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The Year of the Flood

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Atwood has said she prefers the term “speculative fiction” instead of science fiction to describe her future-set novels, in which she takes current events and teases them out to an extreme that makes you want to run for your life. Materialism has never been so nauseating as in “The Year of the Flood.” If the recession hasn’t already made you renounce shopping in favor of home-grown tomatoes and DIY composters, Atwood will.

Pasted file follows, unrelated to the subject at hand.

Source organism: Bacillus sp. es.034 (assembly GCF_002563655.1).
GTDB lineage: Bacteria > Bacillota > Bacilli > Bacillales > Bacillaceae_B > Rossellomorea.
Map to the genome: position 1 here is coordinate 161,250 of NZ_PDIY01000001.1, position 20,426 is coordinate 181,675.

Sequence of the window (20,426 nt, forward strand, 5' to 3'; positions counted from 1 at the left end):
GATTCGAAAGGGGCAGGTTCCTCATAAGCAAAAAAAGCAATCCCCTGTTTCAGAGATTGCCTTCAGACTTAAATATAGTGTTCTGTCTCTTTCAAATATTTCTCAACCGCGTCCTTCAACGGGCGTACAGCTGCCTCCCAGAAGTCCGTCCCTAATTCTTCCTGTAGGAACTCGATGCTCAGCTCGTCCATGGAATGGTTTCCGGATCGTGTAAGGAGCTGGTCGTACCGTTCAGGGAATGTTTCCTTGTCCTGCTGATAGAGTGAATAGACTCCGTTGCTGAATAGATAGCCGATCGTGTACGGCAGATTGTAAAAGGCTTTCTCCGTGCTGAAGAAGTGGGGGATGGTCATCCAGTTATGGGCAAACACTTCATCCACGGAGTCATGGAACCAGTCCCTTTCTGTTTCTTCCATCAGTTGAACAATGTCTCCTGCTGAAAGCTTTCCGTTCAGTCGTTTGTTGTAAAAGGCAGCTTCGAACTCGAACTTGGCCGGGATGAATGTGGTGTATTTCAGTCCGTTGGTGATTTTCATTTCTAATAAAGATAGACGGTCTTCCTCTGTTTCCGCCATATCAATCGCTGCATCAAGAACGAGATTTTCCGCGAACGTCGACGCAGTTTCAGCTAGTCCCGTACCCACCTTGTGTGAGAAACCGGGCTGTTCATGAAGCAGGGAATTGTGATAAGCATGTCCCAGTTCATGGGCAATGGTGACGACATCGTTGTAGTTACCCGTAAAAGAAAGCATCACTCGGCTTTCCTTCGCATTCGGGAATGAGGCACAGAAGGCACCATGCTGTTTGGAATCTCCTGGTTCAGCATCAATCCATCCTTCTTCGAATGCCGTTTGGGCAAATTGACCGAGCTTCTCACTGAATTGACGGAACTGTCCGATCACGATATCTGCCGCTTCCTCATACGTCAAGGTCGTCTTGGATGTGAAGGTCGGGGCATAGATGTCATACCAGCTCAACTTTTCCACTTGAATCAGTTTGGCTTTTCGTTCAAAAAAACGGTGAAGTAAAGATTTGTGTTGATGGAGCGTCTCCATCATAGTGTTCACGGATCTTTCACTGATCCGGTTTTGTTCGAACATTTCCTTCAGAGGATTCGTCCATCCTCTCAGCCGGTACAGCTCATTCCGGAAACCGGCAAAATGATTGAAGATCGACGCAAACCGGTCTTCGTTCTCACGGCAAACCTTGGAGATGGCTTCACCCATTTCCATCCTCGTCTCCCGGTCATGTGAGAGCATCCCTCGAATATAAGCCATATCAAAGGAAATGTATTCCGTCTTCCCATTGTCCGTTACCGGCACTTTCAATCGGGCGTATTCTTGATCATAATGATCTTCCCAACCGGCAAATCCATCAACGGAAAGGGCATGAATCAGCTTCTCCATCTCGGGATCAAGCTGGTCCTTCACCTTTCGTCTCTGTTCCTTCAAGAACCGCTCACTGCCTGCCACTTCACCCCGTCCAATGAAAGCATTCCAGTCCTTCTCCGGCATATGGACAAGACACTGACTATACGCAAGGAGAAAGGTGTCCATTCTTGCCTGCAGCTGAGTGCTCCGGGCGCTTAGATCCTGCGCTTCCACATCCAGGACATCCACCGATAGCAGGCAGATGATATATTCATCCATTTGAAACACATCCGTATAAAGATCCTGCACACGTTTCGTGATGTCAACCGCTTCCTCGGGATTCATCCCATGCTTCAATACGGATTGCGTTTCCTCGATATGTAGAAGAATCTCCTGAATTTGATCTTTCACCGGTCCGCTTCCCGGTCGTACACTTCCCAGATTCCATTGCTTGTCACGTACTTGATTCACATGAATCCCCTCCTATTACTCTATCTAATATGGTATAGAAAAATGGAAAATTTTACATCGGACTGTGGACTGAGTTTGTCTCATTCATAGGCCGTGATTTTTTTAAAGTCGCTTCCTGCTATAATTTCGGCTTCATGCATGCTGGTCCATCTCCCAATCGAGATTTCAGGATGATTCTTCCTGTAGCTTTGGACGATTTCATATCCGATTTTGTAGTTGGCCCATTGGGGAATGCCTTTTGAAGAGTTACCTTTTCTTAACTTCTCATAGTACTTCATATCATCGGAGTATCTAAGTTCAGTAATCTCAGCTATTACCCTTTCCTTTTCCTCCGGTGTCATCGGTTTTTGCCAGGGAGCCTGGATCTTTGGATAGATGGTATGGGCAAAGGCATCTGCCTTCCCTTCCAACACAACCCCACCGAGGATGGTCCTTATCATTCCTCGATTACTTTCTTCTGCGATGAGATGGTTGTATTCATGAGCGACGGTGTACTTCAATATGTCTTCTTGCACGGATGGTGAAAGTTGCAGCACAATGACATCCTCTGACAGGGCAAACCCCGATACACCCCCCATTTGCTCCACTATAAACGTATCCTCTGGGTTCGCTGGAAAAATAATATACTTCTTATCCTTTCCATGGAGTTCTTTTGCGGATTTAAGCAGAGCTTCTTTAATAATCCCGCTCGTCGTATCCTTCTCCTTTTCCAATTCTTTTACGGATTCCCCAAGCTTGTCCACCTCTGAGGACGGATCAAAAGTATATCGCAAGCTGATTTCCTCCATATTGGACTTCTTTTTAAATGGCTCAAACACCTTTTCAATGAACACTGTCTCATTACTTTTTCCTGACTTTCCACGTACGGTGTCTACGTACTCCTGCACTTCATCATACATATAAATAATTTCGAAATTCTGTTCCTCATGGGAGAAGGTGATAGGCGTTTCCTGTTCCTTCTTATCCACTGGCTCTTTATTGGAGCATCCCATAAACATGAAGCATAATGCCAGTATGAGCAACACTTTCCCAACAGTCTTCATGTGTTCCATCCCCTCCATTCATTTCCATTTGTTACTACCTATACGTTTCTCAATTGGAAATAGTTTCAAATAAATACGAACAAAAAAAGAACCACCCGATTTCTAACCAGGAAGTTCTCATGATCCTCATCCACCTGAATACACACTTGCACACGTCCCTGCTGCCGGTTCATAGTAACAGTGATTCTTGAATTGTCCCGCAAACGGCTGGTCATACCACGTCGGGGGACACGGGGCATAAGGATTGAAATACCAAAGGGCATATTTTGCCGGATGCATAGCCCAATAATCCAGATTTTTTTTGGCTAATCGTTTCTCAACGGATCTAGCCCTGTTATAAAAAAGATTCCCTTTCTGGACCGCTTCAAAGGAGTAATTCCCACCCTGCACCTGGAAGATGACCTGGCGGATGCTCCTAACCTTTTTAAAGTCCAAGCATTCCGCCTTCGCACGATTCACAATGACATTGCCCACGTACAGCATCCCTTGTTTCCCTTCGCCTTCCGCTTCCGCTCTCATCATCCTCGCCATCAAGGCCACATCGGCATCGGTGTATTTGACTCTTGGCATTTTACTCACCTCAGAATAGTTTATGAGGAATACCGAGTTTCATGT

(For folks who just like to read rather than debate genres, science fiction is speculative fiction, but speculative fiction isn’t necessarily science fiction. “Star Trek” = science fiction. “1984” = speculative fiction. The distinction isn’t determined by a lack of spaceships or cool collectibles. Nor is it just a case of adding major literary clout. Instead, speculative fiction is any case of the “what ifs” unfurling outside known facts about either history or reality. Androids or giant bugs are welcome, but not essential. Philip Roth’s “The Plot Against America,” which asked “What if Charles Lindbergh were elected president?” would be an example of historical speculative fiction. Is that clear? Good. I now return you to your regularly scheduled plot summary.)

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